Norman Mailer's Pulitzer Prize-winning and unforgettable classic about convicted killer Gary Gilmore. Mailer tells not only Gilmore's story, but those of the men and women caught in the web of his life and drawn into his procession toward the firing squad. All with implacable authority, steely compassion, and a restraint that evokes the parched landscape and stern theology of Gilmore's Utah. THE EXECUTIONER'S SONG is a trip down the wrong side of the tracks to the deepest source of American loneliness and violence. It is a towering achievement-impossible to put down, impossible to forget.
Fifteen dogs: an apologue /André Alexis.
Andre Alexis’s contemporary take on the apologue offers an utterly compelling and affecting look at the beauty and perils of human consciousness. By turns meditative and devastating, charming and strange, Fifteen Dogs shows you can teach an old genre new tricks.
Foreign affairs: a novel /Alison Lurie.
“If you manage to read only a few good novels a year, make this one of them.”
A good scent from a strange mountain: stories /by Robert Olen Butler.
Robert Olen Butler's lyrical and poignant collection of stories about the aftermath of the Vietnam War and its impact on the Vietnamese was acclaimed by critics across the nation and won the Pulitzer Prize in 1993.
Half-blood blues: a novel /Esi Edugyan.
Berlin, 1939. The Hot-Time Swingers, a popular German American jazz band, have been forbidden to play live because the Nazis have banned their 'degenerate music.' After escaping to Paris, where they meet Louis Armstrong, the band's brilliant young trumpet-player, Hieronymus Falk, is arrested in a café by the Gestapo. It is June 1940. He is never heard from again. Berlin, 1992. Falk, now a jazz legend, is the subject of a celebratory documentary. Two of the original Hot-Time Swingers American band members, Sid Griffiths and Chip Jones, are invited to attend the film's premier in Berlin. As they return to the landscape of their past friendships, rivalries, loves and betrayals, Sid, the only witness to Falk's disappearance who has always refused to speak about what happened, is forced to break his silence.
Hellgoing: stories /Lynn Coady.
Lynn Coady gives us eight unforgettable new stories, each one of them grabbing our attention from the first line and resonating long after the last. She is quite possibly the writer who best captures what it is to be human at this particular moment in our history
How you were born/ stories, Kate Cayley.
A collection of short stories looking at the bizarre, the tragi-comic and the unbelievable elements that run through our lives. Each story examines, from a different angle, the difficult business of love, loyalty and memory. With elegance and restraint, in spare language, these narratives run the gamut from realistic to uncanny, from ordinary epiphanies to extremities of experience.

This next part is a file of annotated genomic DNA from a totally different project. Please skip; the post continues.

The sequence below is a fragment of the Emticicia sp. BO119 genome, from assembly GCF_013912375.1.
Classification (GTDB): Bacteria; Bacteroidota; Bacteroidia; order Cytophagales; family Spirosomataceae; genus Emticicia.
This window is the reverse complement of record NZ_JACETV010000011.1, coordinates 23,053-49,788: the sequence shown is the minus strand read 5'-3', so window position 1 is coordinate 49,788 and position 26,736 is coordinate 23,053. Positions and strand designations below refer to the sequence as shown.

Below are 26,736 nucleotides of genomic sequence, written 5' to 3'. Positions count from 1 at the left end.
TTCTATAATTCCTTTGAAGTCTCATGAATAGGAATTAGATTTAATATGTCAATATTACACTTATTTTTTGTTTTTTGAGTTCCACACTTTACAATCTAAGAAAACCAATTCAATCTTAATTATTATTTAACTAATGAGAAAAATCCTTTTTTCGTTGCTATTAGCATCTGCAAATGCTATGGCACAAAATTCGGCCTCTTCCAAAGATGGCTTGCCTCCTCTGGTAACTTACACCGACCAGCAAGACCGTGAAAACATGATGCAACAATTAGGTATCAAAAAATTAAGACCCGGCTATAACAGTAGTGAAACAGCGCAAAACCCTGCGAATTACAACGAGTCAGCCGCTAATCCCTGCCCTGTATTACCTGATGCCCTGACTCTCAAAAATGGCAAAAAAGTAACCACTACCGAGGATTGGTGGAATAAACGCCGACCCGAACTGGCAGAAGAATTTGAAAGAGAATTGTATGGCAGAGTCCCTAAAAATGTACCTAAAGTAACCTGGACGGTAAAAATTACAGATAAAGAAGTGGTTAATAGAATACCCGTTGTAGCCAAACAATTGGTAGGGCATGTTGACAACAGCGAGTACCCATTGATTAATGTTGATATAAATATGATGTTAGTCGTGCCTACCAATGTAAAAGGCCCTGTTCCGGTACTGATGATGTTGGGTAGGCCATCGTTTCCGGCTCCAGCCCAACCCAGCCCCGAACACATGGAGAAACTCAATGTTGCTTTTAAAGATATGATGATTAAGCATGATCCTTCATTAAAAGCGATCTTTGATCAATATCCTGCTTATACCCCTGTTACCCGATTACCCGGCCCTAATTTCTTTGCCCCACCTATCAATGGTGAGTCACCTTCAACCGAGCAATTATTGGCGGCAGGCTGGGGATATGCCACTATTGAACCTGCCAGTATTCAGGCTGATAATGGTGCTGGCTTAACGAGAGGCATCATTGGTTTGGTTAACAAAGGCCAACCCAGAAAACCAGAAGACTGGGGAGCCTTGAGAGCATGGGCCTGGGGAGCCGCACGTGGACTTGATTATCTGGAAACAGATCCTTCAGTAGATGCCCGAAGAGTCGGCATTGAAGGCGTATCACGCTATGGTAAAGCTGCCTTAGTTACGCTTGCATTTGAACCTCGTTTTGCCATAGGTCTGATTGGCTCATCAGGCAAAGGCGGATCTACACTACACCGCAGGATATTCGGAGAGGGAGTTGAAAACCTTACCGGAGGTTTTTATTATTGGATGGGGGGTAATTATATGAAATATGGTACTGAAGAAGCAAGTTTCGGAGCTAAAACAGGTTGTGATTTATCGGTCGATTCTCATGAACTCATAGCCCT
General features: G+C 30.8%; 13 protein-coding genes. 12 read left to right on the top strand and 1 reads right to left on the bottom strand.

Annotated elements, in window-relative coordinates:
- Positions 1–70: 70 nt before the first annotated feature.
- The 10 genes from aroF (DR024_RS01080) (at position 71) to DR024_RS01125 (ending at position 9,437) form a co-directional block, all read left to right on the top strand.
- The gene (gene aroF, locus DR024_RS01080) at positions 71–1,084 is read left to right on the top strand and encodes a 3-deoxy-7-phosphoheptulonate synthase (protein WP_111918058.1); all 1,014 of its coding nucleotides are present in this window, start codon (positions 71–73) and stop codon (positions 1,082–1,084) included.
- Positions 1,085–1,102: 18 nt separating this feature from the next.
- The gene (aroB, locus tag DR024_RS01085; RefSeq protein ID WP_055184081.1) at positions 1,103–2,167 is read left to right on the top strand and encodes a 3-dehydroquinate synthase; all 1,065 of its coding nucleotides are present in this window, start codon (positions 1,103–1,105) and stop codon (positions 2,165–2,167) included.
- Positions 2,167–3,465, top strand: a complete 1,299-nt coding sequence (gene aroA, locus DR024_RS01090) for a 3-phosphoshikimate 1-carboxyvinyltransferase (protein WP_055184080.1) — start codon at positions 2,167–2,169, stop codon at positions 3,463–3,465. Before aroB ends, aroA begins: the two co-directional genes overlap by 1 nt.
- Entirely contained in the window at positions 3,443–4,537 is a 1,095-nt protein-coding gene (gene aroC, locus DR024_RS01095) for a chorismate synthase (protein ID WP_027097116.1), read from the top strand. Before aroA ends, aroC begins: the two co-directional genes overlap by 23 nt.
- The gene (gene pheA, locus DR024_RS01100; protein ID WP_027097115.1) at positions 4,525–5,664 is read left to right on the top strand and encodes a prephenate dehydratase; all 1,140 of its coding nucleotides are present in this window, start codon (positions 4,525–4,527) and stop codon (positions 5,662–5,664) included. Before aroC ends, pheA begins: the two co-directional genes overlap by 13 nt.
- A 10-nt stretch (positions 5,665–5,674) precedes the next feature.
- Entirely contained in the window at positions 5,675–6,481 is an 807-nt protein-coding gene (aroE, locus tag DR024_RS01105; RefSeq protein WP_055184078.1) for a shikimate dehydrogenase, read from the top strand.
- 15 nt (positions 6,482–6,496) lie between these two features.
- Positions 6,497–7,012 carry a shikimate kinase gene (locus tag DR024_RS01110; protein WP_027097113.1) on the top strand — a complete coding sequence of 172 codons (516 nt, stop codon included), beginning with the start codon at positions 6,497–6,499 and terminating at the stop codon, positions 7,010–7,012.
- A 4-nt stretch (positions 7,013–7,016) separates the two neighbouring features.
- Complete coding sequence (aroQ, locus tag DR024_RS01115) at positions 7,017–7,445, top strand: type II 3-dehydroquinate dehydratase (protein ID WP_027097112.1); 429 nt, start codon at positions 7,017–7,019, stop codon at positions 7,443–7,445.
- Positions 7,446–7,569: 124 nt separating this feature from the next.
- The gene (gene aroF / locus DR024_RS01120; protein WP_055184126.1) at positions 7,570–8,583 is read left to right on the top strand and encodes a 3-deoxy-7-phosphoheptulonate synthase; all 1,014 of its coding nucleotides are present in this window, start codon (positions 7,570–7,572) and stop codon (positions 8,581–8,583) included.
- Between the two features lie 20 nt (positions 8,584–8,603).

The human stain /Philip Roth.
America is whipped into a frenzy of prurience by the impeachment of a president, and in a small New England town, an aging classics professor, Coleman Silk, is forced to retire when his colleagues decree that he is a racist. The charge is a lie, but the real truth about Silk would have astonished even his most virulent accuser.
Independence day /Richard Ford.
Frank Bascombe, in the aftermath of his divorce and the ruin of his career, has entered an "Existence Period," selling real estate in Haddam, New Jersey, and mastering the high-wire act of normalcy. But over one Fourth of July weekend, Frank is called into sudden, bewildering engagement with life.Independence Day is a moving, peerlessly funny odyssey through America and through the layered consciousness of one of its most compelling literary incarnations, conducted by a novelist of astonishing empathy and perception.
The lake /Perrine Leblanc ; translated by Lazer Lederhendler.
A mesmerizing story about the disappearance of three young women and a deeply disturbing portrait of a small town gone bad.
Lay of the land /by Richard Ford.
An astonishing meditation on America today and filled with brilliant insights, The Lay of the Land is a magnificent achievement from one of the most celebrated chroniclers of our time.
Lonesome Dove: a novel /by Larry McMurtry.
A love story, an adventure, and an epic of the frontier, Larry McMurtry’s Pulitzer Prize— winning classic, is the grandest novel ever written about the last defiant wilderness of America. Richly authentic, beautifully written, always dramatic, Lonesome Dove is a book to make us laugh, weep, dream, and remember.
March: a novel /Geraldine Brooks.
From Louisa May Alcott's beloved classic Little Women, Geraldine Brooks has animated the character of the absent father, March, and crafted a story "filled with the ache of love and marriage and with the power of war upon the mind and heart of one unforgettable man" Brooks follows March as he leaves behind his family to aid the Union cause in the Civil War. His experiences will utterly change his marriage and challenge his most ardently held beliefs.
Martin John /Anakana Schofield.
Often the novel reads like an anthropological report filtered through a literary lens; the details of Martin's life and crimes are stacked as if documenting a human card tower barely capable of remaining upright. This is an important and brilliantly unconventional work, offering a glimpse into a mind few can ever, or would ever want to, fully understand.
Middlesex /Jeffrey Eugenides.
To understand why Calliope is not like other girls, she has to uncover a guilty family secret and the astonishing genetic history that turns Callie into Cal, one of the most audacious and wondrous narrators in contemporary fiction. Lyrical and thrilling, Middlesex is an exhilarating reinvention of the American epic. Middlesex is the winner of the 2003 Pulitzer Prize for Fiction.
The orphan master's son: a novel /Adam Johnson.
Winner of the pulitzer prize for fiction. An epic novel and a thrilling literary discovery, The Orphan Master's Son follows a young man's journey through the icy waters, dark tunnels, and eerie spy chambers of the world's most mysterious dictatorship, North Korea.
The polished hoe: a novel /Austin Clarke.
Set in the West Indies in the period following World War II, The Polished Hoe unravels over the course of twenty-four hours but spans the collective experience of a society characterized by slavery.
The road /Cormac McCarthy.
The searing, postapocalyptic novel destined to become Cormac McCarthy's masterpiece.
Through black spruce /Joseph Boyden.